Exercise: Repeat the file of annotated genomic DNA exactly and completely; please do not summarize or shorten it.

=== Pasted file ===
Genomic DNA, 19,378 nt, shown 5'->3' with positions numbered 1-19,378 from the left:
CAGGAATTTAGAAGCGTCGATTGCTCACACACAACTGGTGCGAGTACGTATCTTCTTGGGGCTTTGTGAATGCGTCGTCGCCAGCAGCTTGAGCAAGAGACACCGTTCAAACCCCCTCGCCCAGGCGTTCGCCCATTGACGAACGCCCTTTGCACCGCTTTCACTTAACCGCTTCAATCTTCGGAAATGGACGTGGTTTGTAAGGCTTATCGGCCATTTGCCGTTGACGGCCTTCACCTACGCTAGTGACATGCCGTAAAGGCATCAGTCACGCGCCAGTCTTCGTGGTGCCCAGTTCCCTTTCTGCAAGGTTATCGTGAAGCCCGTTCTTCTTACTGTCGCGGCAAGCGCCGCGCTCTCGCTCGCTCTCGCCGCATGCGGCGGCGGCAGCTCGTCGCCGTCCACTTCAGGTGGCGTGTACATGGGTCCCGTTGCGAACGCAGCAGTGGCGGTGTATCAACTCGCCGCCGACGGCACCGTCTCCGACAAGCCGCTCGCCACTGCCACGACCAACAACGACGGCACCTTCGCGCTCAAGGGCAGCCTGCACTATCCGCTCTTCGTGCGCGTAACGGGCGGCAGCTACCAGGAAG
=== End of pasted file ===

Genomic DNA, 19,378 nt, shown 5'->3' with positions numbered 1-19,378 from the left:
CAGGAATTTAGAAGCGTCGATTGCTCACACACAACTGGTGCGAGTACGTATCTTCTTGGGGCTTTGTGAATGCGTCGTCGCCAGCAGCTTGAGCAAGAGACACCGTTCAAACCCCCTCGCCCAGGCGTTCGCCCATTGACGAACGCCCTTTGCACCGCTTTCACTTAACCGCTTCAATCTTCGGAAATGGACGTGGTTTGTAAGGCTTATCGGCCATTTGCCGTTGACGGCCTTCACCTACGCTAGTGACATGCCGTAAAGGCATCAGTCACGCGCCAGTCTTCGTGGTGCCCAGTTCCCTTTCTGCAAGGTTATCGTGAAGCCCGTTCTTCTTACTGTCGCGGCAAGCGCCGCGCTCTCGCTCGCTCTCGCCGCATGCGGCGGCGGCAGCTCGTCGCCGTCCACTTCAGGTGGCGTGTACATGGGTCCCGTTGCGAACGCAGCAGTGGCGGTGTATCAACTCGCCGCCGACGGCACCGTCTCCGACAAGCCGCTCGCCACTGCCACGACCAACAACGACGGCACCTTCGCGCTCAAGGGCAGCCTGCACTATCCGCTCTTCGTGCGCGTAACGGGCGGCAGCTACCAGGAAG